Bandwagoning The Beautiful Courses: Medinah

Sometimes, the course makes the tournament. Look at The Player’s Championship – the seventeenth hole at TPC Sawgrass is arguably the most well-recognized hole in all of golf. It’s dramatic and scary and beautiful, all at once.

We recognize Augusta as the home of the Masters. We know there’s history at St. Andrews (though some of us are new to this sport and don’t REALLY know). We know that, in many cases, the course itself is the biggest obstacle between our favorite player and victory (as opposed to his competitors).

Photo courtesy of GolfTime Magazine
Photo courtesy of GolfTime Magazine

Medinah Country Club is most recently known for the 2012 Ryder Cup, and I’m about to drop some knowledge about this gorgeous course.


Disclaimer: I’ve never stepped foot on Medinah. But odds are, you haven’t either. It’s SUPER exclusive and expensive, adding to the allure.

I have a particular fascination with the course because I live ten minutes away from it. There are three other (public) golf courses within in a stone’s throw, and Medinah itself is blocked from public view by some ridiculous black fabric draped over a chain link fence. But that doesn’t stop golf fans from trying to catch a peek.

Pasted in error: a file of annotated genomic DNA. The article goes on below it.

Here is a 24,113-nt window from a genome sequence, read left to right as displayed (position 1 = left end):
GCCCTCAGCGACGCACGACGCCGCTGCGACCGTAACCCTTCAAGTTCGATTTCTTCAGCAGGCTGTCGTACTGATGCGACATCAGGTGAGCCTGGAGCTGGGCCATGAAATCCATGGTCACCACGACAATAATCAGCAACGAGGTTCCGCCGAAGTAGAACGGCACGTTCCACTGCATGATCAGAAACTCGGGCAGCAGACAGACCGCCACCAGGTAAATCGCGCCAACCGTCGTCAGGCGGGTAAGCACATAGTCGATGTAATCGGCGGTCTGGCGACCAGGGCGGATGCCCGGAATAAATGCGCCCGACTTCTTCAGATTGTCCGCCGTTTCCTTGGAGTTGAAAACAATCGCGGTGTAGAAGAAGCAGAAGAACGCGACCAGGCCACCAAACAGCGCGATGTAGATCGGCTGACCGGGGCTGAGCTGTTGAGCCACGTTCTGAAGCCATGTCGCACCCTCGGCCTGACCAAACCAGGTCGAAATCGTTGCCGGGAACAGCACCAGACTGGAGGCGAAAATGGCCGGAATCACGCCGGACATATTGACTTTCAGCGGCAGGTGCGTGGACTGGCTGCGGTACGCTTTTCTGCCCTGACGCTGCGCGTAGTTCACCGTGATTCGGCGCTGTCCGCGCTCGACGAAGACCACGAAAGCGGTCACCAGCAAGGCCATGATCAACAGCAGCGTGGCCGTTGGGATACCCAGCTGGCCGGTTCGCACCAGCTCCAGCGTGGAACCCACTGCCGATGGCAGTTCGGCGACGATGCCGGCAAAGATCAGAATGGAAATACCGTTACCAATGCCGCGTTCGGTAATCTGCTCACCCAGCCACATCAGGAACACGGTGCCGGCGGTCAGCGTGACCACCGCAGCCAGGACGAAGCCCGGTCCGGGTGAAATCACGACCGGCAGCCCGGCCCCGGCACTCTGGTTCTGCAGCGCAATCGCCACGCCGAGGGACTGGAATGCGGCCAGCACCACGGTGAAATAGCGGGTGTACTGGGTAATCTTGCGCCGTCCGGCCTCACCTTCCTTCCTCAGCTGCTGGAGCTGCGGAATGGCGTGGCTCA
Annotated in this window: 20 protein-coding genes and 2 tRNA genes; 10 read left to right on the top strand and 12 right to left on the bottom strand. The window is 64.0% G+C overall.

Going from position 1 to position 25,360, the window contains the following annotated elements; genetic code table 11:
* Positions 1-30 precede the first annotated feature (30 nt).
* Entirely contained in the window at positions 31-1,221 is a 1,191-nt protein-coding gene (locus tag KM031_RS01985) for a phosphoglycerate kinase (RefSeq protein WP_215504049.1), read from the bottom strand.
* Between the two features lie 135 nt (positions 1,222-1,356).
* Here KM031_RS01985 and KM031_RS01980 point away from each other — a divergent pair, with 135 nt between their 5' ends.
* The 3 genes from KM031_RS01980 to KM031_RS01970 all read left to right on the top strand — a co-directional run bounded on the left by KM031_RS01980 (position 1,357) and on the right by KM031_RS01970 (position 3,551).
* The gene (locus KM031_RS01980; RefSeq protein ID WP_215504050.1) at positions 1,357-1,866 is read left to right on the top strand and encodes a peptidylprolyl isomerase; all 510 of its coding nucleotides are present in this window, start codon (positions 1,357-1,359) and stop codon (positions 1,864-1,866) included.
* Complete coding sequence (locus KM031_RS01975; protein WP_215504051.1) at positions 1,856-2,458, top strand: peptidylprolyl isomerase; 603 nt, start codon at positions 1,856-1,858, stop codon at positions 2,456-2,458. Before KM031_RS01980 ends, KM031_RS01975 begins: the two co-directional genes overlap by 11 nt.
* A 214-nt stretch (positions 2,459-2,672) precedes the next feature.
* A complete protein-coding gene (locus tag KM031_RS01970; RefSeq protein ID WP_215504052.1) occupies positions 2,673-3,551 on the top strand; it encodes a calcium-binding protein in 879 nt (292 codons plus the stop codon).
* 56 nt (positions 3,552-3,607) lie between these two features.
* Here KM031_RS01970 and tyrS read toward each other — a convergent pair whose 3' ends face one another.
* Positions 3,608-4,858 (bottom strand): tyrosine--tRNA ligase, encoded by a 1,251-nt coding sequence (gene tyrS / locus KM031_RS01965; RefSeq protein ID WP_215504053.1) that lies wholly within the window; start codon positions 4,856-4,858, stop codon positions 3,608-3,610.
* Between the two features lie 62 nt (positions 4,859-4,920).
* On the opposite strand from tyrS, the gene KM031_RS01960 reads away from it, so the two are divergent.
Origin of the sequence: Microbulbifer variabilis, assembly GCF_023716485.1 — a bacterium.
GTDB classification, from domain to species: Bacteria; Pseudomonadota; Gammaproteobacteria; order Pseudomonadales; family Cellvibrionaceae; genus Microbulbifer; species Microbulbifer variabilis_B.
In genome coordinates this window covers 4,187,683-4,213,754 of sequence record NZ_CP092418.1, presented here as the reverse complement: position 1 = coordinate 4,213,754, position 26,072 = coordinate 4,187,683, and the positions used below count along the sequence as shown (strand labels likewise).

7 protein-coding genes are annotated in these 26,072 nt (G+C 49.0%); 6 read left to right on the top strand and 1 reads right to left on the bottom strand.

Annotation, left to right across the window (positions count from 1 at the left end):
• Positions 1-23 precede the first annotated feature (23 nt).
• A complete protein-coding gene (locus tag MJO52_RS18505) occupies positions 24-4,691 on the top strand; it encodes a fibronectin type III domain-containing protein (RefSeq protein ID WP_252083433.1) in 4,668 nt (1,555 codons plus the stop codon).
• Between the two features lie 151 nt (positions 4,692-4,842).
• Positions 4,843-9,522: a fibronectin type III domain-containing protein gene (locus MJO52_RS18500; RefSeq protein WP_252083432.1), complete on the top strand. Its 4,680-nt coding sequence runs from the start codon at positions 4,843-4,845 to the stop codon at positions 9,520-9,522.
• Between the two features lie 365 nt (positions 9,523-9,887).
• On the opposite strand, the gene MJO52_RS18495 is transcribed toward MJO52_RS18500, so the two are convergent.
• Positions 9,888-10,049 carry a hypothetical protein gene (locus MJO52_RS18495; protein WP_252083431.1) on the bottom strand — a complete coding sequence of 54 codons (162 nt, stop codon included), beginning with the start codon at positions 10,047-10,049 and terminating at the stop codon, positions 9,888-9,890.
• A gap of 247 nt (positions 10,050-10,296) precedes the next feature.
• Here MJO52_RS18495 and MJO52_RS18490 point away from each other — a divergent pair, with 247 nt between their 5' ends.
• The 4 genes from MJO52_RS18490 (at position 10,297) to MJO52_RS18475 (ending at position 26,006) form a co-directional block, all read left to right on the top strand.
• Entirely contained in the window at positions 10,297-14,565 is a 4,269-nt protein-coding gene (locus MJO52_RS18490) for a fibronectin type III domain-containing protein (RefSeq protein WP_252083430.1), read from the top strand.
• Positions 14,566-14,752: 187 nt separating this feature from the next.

The club was founded in 1924 by the Medinah Shriners, but the financial hardships of the war and the Great Depression caused them to open membership opportunities to non-Shriners.

There are three courses at the club, but number three is the Championship course, used to host tournaments. The entire course is gorgeous, but the signature hole is number 13. It’s a par three that forces players to hit their tee shot over Lake Kadijahto to a tiny green. It’s one of four holes that require players to hit over the lake.

Thus far, the club has held three U.S. Opens (1949, 1975, 1990), two PGA Championships (1999, 2006) and the 2012 Ryder Cup. Notably, Tiger Woods won both of the PGA Championships hosted at Medinah, but was then beaten by Team Europe in his attempt to bring the Ryder Cup home to the USA.

I’ll never be able to afford membership and I’ll probably never get to see inside those fences (unless the course hosts another televised tourney), but I can dream.

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